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Champions League England Football Hungary News

Hungary shares a small part of Chelsea’s second Champions League win

Chelsea assistant coach Zsolt Lőw followed head coach Tuchel

editor: REMIX NEWS
author: Dénes Albert

Albeit indirectly, Hungarian football fans also bask in a tiny ray of glory following Chelsea’s second Champions League win. Former Hungarian national team defender Zsolt Lőw, who is the assistant coach of the London club, told Hungarian sports channel M4 that his current position is probably worth more than being head coach at a lesser team.

“I think we are at the absolute very top of football. I have the opportunity to work with a sensational coach, with whom I not only have a good professional relationship, but we are also friends,” Lőw said. Asked by M4 whether he would use his growing reputation to seek a head coach position elsewhere, he said that would be a very tough decision.

“This is so much more than a coaching post. One has to think long and hard if one is about leave this very high level where trophies can be collected and won, and where one’s country is proud of him, just to step down one or even two levels,” Lőw said.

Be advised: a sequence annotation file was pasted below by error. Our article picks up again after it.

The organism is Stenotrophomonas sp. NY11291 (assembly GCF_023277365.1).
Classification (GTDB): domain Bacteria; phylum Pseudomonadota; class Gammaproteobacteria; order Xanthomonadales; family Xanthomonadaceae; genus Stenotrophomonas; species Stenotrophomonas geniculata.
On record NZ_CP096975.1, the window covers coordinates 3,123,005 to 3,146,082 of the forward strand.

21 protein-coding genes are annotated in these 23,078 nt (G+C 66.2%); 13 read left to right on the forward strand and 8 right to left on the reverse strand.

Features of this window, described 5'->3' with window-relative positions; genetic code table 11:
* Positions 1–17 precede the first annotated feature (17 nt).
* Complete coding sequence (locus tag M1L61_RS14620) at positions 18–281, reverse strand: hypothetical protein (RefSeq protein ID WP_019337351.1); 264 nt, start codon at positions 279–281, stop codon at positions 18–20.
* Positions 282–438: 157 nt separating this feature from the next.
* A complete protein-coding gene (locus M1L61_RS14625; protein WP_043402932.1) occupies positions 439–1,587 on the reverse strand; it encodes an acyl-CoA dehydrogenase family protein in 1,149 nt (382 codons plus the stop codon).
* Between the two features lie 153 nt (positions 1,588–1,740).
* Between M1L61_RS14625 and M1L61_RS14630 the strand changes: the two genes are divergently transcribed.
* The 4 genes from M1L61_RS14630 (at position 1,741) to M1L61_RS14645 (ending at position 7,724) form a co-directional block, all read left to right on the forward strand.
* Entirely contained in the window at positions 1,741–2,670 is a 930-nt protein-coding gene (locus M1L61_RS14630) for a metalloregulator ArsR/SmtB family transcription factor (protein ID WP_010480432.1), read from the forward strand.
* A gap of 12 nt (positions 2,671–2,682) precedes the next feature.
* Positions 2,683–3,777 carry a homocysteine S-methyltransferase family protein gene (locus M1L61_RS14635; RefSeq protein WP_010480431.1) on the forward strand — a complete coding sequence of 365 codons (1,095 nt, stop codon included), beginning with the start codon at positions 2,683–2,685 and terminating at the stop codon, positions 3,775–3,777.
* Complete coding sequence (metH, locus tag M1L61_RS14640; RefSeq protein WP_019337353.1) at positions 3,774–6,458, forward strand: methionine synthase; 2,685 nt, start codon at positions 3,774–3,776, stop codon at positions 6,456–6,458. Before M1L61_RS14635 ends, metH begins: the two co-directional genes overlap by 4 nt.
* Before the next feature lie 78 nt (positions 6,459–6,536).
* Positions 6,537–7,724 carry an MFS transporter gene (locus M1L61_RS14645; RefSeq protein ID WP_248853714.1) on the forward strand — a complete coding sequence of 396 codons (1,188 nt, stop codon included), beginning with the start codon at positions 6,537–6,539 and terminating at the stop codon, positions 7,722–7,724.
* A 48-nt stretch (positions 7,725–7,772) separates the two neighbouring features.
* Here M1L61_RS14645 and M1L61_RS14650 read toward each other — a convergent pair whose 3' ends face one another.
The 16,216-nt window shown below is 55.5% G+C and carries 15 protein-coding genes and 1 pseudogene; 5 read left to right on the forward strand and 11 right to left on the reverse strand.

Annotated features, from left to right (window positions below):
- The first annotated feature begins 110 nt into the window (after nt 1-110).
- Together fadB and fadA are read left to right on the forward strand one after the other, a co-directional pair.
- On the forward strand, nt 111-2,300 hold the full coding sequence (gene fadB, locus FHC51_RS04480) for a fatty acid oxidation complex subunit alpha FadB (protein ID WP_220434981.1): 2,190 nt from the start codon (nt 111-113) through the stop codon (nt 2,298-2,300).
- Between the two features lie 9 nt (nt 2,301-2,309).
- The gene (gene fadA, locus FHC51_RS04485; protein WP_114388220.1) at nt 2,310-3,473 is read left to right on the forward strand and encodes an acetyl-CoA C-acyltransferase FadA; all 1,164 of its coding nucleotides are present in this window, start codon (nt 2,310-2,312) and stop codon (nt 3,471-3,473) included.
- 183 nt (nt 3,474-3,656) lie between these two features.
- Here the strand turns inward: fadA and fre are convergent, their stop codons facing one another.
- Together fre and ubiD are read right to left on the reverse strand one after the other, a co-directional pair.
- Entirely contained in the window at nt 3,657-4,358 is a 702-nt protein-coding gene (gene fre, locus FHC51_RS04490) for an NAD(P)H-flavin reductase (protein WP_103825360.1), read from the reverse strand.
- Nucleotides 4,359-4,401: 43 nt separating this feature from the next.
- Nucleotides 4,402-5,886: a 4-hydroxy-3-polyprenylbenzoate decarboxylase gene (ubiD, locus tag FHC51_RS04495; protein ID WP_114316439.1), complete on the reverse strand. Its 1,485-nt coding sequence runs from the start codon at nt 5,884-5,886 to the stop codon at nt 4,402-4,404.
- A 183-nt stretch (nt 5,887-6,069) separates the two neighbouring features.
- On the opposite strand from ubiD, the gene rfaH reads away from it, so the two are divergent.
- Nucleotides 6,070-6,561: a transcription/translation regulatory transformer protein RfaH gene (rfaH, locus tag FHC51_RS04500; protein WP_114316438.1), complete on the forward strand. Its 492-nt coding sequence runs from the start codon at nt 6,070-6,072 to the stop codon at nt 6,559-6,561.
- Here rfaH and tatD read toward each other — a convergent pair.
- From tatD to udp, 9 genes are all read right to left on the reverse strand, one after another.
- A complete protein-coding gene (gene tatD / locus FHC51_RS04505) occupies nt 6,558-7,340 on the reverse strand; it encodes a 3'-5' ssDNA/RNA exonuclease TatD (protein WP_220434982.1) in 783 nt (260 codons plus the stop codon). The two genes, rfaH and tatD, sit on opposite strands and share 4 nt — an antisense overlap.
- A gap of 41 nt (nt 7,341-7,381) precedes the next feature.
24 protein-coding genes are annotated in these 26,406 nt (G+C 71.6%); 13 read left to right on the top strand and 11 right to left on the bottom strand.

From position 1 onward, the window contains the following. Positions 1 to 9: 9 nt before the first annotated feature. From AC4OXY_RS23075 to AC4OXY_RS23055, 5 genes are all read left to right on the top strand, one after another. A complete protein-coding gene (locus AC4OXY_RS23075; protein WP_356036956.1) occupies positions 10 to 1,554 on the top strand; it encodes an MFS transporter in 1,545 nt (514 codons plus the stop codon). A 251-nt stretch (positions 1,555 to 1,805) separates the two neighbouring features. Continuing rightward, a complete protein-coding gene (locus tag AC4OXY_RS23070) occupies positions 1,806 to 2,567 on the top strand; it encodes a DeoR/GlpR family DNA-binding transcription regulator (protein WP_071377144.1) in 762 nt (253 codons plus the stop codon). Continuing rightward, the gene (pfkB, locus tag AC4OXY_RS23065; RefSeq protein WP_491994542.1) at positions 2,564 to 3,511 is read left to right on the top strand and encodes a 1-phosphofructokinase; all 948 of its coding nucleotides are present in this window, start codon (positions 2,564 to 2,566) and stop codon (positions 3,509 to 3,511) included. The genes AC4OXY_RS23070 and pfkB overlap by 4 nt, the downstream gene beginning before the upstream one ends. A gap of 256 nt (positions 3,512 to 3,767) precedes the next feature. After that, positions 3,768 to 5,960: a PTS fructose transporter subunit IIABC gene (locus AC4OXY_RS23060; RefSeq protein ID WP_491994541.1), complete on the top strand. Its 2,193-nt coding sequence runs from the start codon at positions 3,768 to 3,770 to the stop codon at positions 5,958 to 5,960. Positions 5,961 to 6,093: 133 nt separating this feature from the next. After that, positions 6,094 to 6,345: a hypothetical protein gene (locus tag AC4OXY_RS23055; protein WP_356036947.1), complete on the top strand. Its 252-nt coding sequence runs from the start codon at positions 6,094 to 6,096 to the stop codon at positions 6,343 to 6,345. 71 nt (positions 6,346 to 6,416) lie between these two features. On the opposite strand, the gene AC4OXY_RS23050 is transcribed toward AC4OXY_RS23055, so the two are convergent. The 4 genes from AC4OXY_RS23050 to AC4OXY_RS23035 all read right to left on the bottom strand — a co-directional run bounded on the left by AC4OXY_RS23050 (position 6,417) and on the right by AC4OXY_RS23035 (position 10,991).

Zsolt Lőw (42), a former defender of Hungarian football club Újpest and 25-time member of the Hungarian national team, later in his career played at several German clubs (Energie Cottbus, Hansa Rostock, 1899 Hoffenheim and Mainz) and started his coaching career at a small Austrian club.

He eventually joined Thomas Tuchel as assistant coach when the German manager took over Paris Saint-Germain in 2018, and they brought the French club to the Champions League final. They both transferred to Chelsea this January.

“It’s an amazing journey we’ve taken, everything happened very quickly. It was our thirtieth match we played during those four months,” Lőw said. On Saturday, Chelsea beat Manchester City in the Champions League final 1-0, winning the trophy for the second time after the previous one in 2012.  

Title image: Zsolt Löw, the Hungarian assistant coach of Chelsea. (source: Sandro Halank, Wikimedia Commons)